What is the component of gravity perpendicular to the surface (I gave you the answer above)? What is the component of gravity along the surface? (I gave it to you above). What is the component of the applied force perpendicular to the surface. parallel? What do they sum to? (hint: think of the normal force balancing these forces).

    AM
     
  14. Oct 10, 2009 #13
    Thanks, but my teacher said when drawing the free body diagrams for inclines, make the x-axis the inclined surface and draw everything according to that because it will be easier for us. Also, by the applied force, do you mean the horizontal force F that keeps the block in equilibrium.
     
  15. Oct 10, 2009 #14

    Andrew Mason

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    Ok. That is fine. So long as we understand that x is parallel to the plane surface and y is perpendicular.

    Yes, applied force is the horizontal force that is applied to the block. What is the component in the x direction - ie parallel to the surface?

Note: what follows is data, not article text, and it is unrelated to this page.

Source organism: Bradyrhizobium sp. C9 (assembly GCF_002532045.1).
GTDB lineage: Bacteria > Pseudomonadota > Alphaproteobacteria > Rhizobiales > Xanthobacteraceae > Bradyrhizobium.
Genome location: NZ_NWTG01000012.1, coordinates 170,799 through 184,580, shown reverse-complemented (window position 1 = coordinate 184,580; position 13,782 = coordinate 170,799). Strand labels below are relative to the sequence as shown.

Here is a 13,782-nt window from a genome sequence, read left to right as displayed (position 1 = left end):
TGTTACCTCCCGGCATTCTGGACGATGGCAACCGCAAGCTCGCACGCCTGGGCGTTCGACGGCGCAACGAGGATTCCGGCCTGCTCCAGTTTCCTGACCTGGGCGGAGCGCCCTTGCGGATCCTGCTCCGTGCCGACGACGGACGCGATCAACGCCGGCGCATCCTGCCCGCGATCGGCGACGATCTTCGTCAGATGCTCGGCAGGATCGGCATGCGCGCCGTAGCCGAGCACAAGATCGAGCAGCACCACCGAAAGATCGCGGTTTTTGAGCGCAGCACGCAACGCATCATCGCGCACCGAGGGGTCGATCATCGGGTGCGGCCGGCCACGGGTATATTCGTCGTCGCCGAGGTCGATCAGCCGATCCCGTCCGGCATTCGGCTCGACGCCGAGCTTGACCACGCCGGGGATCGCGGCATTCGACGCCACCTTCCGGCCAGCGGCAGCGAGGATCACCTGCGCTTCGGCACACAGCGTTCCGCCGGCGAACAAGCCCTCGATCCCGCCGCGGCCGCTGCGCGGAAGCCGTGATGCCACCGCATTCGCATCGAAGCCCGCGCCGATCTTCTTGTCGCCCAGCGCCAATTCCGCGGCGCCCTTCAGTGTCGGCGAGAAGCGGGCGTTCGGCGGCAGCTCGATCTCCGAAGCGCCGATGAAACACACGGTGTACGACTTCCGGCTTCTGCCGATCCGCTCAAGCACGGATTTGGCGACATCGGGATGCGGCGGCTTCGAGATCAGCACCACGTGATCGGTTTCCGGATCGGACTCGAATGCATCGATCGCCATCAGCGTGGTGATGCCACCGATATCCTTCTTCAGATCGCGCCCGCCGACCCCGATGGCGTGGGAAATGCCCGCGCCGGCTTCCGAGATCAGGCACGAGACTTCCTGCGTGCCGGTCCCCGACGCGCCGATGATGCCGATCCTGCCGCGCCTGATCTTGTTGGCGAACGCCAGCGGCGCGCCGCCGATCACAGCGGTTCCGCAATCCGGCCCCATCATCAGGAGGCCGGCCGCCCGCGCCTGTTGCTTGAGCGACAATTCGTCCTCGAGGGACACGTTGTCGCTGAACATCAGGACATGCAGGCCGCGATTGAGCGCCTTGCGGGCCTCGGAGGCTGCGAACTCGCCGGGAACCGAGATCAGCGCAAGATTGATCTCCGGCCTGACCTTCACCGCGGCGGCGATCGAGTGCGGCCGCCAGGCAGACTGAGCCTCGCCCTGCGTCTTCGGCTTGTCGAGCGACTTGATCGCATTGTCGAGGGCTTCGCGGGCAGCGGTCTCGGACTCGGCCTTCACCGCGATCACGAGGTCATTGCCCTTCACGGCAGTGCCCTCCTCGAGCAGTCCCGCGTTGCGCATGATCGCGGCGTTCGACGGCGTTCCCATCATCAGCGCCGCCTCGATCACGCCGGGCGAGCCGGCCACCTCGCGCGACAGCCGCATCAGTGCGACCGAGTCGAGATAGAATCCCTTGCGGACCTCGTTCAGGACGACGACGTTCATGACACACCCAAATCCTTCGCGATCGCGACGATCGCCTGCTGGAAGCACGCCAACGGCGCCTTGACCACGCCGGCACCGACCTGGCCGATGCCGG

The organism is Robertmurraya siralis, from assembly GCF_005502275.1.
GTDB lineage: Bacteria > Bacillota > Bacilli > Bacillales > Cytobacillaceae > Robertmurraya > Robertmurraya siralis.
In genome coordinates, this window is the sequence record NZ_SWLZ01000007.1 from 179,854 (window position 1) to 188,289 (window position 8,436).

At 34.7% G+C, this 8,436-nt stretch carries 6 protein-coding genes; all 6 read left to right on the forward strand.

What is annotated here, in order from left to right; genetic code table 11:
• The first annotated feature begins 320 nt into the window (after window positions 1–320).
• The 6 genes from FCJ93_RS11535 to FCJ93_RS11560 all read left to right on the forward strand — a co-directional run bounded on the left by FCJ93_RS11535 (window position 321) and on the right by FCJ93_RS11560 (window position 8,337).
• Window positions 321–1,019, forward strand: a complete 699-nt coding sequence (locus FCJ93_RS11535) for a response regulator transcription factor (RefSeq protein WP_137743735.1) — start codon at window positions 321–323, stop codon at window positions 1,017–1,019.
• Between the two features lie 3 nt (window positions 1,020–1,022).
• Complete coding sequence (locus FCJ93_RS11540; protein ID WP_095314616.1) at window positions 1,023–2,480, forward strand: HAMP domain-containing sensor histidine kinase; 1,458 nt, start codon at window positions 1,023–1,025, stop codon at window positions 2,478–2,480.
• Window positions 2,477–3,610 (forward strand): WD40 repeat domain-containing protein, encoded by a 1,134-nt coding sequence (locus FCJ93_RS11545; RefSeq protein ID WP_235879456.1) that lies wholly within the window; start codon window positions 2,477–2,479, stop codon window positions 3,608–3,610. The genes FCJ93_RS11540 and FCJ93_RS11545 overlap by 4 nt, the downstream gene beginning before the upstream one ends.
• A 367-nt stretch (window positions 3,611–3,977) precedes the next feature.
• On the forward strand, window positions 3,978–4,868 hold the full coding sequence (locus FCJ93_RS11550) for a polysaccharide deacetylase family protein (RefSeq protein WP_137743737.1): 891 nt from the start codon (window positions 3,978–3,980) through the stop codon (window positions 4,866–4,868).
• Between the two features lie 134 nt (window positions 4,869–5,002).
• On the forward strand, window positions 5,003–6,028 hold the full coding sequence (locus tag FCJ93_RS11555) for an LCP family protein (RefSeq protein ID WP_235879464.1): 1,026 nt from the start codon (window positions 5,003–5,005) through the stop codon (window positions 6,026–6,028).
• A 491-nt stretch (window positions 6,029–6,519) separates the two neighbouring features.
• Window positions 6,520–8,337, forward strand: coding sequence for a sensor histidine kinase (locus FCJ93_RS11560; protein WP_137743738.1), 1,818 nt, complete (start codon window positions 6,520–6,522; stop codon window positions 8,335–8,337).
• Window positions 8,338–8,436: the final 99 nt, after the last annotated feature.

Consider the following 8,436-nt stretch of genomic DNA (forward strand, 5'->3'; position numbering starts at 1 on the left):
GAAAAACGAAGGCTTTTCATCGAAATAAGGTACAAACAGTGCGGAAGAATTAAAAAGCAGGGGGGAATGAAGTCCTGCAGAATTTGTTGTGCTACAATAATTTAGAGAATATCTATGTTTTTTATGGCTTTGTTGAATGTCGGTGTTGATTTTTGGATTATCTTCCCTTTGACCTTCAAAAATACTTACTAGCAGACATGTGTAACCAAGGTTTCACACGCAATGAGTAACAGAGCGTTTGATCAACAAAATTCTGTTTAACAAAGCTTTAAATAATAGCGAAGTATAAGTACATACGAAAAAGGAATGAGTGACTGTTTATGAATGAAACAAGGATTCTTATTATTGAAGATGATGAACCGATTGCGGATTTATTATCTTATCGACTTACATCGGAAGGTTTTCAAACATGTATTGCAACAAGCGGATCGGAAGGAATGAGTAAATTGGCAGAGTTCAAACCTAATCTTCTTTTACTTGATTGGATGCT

AM
     
  16. Oct 10, 2009 #15
    The component in the x direction is:
    Fgx - Ffr - Fx = mgSinTheta - muFn -Fx
     
  17. Oct 11, 2009 #16

    Andrew Mason

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    Ok. What is Fx in terms of the applied horizontal force, F and theta?

    What is the normal force Fn in terms of Fg and F and theta?

    AM
     
  18. Oct 11, 2009 #17
    Fx= F(CosTheta)

    Fn= Fgy +Fy
    Fn= mgCosTheta + F(SinTheta)
     
  19. Oct 12, 2009 #18

    Andrew Mason

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    Ok. What is the equation that relates all the forces acting parallel to the surface? (along the x axis).

    Ok. So you can now work out the maximum static friction.

    Plug that value into the equation you found relating all the forces acting parallel to the surface and solve for F.

    AM